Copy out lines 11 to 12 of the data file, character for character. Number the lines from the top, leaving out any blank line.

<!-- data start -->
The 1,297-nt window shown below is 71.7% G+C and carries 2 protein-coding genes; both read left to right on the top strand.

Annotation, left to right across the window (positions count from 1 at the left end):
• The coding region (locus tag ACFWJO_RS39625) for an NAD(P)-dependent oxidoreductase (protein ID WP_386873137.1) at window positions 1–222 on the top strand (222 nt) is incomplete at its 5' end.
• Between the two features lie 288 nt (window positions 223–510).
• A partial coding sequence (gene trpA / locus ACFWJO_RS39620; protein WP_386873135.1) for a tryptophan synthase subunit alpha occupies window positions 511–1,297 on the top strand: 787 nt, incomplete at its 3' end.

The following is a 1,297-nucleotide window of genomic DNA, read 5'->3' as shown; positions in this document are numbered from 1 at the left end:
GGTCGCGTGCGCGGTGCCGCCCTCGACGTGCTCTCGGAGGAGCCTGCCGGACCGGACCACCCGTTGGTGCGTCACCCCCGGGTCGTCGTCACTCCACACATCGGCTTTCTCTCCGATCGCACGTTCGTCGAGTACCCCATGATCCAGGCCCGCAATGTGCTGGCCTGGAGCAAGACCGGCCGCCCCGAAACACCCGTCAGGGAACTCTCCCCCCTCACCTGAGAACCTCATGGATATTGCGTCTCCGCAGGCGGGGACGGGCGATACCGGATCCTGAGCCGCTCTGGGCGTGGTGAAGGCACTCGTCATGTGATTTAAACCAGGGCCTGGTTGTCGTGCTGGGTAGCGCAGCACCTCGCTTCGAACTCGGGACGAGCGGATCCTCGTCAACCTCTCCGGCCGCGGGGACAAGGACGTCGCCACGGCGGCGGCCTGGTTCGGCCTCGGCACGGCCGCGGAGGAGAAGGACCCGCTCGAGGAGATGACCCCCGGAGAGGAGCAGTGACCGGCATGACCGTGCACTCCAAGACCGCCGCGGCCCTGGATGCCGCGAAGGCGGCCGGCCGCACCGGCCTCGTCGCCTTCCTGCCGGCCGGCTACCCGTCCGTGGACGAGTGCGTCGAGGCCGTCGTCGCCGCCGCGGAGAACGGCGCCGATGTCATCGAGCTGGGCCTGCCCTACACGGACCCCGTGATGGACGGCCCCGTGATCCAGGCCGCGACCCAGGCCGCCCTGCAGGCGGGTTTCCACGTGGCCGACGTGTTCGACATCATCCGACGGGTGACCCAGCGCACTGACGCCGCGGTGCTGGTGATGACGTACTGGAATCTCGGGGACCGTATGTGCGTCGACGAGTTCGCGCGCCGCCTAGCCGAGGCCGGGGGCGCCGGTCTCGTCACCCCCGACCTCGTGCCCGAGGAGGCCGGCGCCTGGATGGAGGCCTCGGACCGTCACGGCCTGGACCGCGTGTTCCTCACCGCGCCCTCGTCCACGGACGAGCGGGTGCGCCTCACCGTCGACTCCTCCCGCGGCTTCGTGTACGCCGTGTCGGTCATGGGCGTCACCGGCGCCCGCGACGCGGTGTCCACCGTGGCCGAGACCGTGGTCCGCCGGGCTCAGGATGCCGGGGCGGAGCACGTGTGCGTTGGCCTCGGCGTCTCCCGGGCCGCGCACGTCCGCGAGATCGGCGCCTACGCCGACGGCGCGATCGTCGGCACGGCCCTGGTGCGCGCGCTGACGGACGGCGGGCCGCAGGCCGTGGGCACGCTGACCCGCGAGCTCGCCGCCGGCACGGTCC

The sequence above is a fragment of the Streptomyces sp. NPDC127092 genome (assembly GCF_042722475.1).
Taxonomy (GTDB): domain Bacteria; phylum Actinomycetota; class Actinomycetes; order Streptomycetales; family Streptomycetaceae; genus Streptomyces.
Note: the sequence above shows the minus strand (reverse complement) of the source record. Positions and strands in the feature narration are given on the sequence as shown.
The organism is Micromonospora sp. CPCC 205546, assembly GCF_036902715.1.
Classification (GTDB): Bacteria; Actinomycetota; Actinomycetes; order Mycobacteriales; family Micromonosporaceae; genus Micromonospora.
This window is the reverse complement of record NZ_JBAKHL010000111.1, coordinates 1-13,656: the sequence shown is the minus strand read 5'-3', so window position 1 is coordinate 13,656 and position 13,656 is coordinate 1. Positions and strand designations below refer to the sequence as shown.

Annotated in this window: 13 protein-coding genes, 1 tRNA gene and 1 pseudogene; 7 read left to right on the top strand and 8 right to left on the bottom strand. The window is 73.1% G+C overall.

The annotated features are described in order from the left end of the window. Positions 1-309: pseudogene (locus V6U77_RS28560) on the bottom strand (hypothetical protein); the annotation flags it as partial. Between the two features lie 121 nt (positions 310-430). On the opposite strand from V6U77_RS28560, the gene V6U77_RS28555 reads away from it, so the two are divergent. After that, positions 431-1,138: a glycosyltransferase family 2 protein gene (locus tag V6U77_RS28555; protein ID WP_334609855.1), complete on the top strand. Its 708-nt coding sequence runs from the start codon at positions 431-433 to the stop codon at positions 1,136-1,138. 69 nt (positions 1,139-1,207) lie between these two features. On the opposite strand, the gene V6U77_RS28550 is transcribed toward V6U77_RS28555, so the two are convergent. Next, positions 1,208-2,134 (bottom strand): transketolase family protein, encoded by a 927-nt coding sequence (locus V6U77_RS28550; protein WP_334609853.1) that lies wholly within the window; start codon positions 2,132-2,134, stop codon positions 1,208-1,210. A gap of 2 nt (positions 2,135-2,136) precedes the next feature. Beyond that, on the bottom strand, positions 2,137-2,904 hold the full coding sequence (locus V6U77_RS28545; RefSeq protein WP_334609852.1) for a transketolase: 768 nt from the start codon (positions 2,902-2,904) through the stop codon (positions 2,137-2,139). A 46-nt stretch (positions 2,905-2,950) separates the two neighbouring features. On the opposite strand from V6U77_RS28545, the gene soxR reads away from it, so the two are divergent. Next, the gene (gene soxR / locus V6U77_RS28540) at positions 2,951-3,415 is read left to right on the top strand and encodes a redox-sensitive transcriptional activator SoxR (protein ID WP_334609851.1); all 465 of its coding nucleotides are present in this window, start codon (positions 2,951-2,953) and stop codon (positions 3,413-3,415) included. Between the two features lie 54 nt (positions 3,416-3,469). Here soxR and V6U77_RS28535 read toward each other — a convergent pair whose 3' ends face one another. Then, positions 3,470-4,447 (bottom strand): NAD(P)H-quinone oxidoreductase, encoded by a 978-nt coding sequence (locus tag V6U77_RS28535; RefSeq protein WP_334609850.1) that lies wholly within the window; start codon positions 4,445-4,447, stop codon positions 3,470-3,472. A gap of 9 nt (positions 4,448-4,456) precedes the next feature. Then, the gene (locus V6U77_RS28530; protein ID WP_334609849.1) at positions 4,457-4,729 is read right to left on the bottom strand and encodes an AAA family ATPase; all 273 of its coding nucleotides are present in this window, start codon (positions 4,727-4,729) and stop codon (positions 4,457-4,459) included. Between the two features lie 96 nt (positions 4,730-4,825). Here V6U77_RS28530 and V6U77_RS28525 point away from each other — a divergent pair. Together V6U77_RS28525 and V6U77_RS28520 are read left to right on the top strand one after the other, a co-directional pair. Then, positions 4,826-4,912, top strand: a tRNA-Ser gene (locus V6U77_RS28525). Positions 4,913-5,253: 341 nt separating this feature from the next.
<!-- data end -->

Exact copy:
The organism is Micromonospora sp. CPCC 205546, assembly GCF_036902715.1.
Classification (GTDB): Bacteria; Actinomycetota; Actinomycetes; order Mycobacteriales; family Micromonosporaceae; genus Micromonospora.